Just off the top of my head let us be reminded of Steve Mandel who rediscovered the integrated flux nebulae and added to that catalogue.  Jay McNeil started the investigation of McNeil's Nebula.  Both of these discoveries resulted in scientific papers in proper journals.  

Many amateurs are doing planetary transit observations and that data is worthy of science.

R Jay GaBany has done exemplary work with revealing tidal tails and been a contributing author on many scientific articles.

The list of planetary nebulae discoveries by amateurs is long.  One example is DISCOVERY OF NEW FAINT NORTHERN

GALACTIC PLANETARY NEBULAE in Revista Mexicana de Astronom ́ıa y Astrof ́ısica.  It features several PNs by Nicolas Outters and Felipe Alves, all done with amateur equipment.

Granted the overwhelming majority of people who post here are only interested in "How many objects can I capture in one night?" and pushing color saturation to cartoonish levels and but don't disparage those who have faithfully recorded the night sky and contributed to science however you want to define it.

As is often noted astronomy is one of the last areas of science where amateurs can and do make contributions.

 

dan k.

If you actually read my posts, you would see that I made exception for those actually doing science.  I made it very clear that I'm talking about those just doing pretty pictures (as even the little bit you quoted makes clear).

But, yet again, it doesn't matter.  If you, or anyone else, want to believe that taking pretty pictures somehow is science, be my guest.


Edited by WebFoot, 09 August 2020 - 05:22 PM.

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#21 pfile

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Posted 09 August 2020 - 07:55 PM


As far as close up, I think if we get close enough we would see some or perhaps even most objects as we do with an OSC (not with NB of course, since that's abstracted). Sure, we stretch things but think about how the Milky Way looks from an absolute dark site or even some other objects like M31, etc. look in a powerful telescope. We certainly could have the same view we see in a telescope visually. 

 

as an aside there are many arguments why this is probably not true. one analogy is a wall illuminated by a lamp, or your computer monitor. does it get brighter and brighter as you get closer to it? you can try it right now - it doesn't. as the monitor gets bigger in your field of vision, the portion of the monitor that your eye can see drops in proportion, so the brightness is constant to your eye. by the "i want to represent what we'd see from a spaceship" logic, the monitor should be blindingly bright when viewed from 1mm away and it's just not. similarly if you pull up to some nebula whose width is measured in light years, when you get to it you'll see that there's nothing to see. there's just not enough stuff making photons in your field of view anymore.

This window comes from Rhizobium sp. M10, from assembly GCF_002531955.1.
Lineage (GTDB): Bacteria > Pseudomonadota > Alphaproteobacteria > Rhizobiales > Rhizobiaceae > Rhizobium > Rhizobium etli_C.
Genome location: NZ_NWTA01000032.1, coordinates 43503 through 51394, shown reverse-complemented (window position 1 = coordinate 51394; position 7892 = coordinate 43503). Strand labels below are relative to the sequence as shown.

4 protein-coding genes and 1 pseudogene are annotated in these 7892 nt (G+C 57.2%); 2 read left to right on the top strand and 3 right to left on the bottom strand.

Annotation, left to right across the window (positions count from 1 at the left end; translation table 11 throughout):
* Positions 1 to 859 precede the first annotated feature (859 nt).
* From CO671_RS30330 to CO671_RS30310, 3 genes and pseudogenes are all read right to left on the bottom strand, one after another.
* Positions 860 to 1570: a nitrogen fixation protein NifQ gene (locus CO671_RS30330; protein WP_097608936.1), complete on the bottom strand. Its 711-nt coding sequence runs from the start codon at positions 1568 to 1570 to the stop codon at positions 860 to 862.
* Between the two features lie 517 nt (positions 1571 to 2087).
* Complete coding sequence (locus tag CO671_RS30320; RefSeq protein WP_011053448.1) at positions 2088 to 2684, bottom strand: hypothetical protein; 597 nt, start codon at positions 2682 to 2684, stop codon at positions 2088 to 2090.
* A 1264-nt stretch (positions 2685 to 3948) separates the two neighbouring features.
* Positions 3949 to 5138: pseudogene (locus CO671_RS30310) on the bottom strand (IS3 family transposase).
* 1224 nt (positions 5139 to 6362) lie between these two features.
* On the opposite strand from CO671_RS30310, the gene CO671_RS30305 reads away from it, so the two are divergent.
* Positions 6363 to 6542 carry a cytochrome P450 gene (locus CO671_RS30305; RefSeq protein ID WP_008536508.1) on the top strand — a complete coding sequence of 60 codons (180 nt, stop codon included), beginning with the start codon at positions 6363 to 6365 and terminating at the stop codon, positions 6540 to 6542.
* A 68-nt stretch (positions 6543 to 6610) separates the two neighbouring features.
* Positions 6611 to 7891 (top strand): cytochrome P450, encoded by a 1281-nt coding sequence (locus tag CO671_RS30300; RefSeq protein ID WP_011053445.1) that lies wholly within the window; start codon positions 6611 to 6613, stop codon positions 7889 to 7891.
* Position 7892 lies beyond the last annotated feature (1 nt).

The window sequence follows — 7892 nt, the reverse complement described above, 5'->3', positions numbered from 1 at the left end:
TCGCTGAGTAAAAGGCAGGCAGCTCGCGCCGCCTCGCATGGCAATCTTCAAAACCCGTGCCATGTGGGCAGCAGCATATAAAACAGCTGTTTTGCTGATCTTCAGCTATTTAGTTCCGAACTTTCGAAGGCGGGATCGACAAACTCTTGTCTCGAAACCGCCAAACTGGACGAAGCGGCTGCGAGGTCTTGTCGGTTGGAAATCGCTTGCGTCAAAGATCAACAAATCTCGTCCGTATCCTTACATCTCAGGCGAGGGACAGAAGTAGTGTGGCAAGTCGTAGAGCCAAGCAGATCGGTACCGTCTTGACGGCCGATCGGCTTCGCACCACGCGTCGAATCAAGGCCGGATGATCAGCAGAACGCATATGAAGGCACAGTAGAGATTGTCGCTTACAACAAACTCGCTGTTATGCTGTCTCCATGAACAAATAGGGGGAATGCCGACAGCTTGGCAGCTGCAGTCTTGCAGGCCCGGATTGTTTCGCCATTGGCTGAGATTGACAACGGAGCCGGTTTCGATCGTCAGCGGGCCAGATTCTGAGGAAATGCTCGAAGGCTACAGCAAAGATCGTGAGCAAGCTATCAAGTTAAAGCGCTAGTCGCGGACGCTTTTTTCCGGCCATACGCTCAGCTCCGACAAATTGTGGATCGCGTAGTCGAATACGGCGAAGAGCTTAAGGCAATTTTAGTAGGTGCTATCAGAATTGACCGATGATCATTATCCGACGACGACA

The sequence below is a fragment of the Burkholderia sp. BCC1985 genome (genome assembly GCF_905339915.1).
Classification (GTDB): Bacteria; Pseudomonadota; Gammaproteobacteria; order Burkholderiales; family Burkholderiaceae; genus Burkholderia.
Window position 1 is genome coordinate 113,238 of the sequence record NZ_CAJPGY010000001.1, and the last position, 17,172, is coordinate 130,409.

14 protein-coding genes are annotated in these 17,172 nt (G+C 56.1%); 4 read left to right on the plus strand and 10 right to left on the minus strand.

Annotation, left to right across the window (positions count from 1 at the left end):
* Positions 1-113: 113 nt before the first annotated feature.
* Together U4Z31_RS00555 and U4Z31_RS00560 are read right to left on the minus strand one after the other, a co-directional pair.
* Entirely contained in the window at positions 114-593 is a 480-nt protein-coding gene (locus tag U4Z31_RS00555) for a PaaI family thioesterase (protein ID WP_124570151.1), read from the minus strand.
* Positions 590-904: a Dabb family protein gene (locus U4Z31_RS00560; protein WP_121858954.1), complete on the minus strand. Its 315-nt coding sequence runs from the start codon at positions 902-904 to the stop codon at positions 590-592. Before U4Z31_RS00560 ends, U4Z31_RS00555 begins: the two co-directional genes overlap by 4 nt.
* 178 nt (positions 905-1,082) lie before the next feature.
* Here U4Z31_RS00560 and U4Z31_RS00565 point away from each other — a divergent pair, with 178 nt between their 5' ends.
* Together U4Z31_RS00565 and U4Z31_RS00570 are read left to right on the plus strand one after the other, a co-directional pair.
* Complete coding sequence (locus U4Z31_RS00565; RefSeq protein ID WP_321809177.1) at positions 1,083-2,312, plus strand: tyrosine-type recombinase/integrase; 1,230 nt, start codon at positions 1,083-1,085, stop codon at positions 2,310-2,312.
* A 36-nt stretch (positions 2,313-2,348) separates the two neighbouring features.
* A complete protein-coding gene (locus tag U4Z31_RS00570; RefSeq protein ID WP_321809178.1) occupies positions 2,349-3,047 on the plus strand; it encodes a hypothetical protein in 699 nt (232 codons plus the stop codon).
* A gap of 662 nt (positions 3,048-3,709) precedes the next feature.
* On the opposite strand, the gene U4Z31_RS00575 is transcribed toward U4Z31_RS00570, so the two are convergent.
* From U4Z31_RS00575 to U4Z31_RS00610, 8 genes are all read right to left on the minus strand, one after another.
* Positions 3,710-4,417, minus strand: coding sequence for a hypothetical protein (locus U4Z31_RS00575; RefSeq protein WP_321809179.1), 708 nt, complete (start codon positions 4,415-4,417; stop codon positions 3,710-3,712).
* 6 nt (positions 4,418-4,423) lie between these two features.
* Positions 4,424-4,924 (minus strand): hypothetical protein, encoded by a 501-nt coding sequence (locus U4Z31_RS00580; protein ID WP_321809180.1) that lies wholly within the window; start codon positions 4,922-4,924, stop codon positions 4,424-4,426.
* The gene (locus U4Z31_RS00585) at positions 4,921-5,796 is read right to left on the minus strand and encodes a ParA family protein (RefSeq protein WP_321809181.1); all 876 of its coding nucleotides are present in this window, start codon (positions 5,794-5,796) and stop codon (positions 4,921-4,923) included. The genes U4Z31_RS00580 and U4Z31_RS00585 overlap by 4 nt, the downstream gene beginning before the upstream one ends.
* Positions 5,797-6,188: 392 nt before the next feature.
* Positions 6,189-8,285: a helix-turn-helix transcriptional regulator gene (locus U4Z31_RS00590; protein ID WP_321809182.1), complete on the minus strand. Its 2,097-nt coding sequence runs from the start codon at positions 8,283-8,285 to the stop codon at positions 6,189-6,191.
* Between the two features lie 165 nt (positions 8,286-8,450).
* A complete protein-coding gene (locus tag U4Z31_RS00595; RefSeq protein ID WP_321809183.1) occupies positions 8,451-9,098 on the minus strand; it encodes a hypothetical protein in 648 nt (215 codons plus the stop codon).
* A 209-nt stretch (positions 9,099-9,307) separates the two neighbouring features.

we are inside the milky way and it is only faintly visible to us. when M31 is right on top of us it's going to look like the milky way does now - only visible under dark skies, and only vaguely - just kind of a ribbon of light with not a lot of structure. the brightness of the milky way from a dark site is nothing like any stretched image of it.

 

the telescope comparison does not make sense as the telescope gathers a whole lot more light than our eyes ever could. if our pupils were somehow as big as the telescope's aperture we'd see M31 as brightly as in the telescope all the time, right now. to think that the telescope "brings an object closer" or represents what it would look like if you were close enough that it subtends the same angle in your vision as it does thru the telescope is to miss the point of what a telescope actually does.

 

rob


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#22 ramdom

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Posted 09 August 2020 - 09:24 PM

I have seen the Milky Way with my naked eye under truly dark skies (middle of oceans and the like) that is 90-99% (in terms of data observed) of what I've seen in the very best  images:  https://capturetheat...lky-way-images/ - these images are stretched with longer exposures and taken under conditions where the naked eye may not see as much, but

I think they're really only capturing what we can mostly get if you keep staring at it for a while in a really really dark place.  I've not seen any picture of the MW more impressive than what I've seen with my naked eye (more detailed perhaps, but more impressive, no). Like I illustrate with the macromolecule example below, both have value.

 

So that's all I'm saying, that as we get closer to these objects, we could see what we currently see of the Milky Way with the best conditions or perhaps with very lower power visual aids.  I don't think the MW looks faint at all. Even in my rural backyard right now if I stare at it for an hour or so I can get about 50-70% of these views.  I'm always struck by how similar what I see with my naked eye and the MW shots are.   It's just a lot to take in at once and it requires sustained sleeping in the backyard for many seasons but you can see structure and colour.  

 

I didn't say anything about a telescope bringing an object closer---that's you misunderstanding what I meant (I meant what we see in a telescope visually is okay/fair).  I have lower power magnification scopes for my cell phone and cheap binocular gifts: these like 3x to 10x. When I take a picture from far away and go near and see it (without the low power telescope) then they do look the same. So I'm saying if we now do 500x telescope and we need a 50x telescope if we get closer, it is okay.  I understand how a telescope works but at the same time, distance does affect what happens to the light that travels to your eye and if you're closer, you don't need these low power 3x to 10x visual aids - I can see with my naked eye what I can see from far away. I've verified this since I can see the city of Toronto from my bedroom window across the Lake Ontario  which is ~50 miles wide. So I can see it with my naked eye on a clear day, I can see it better with the 3x and 10x scopes, and as I get closer to the city I see a very very similar view but much better detailed.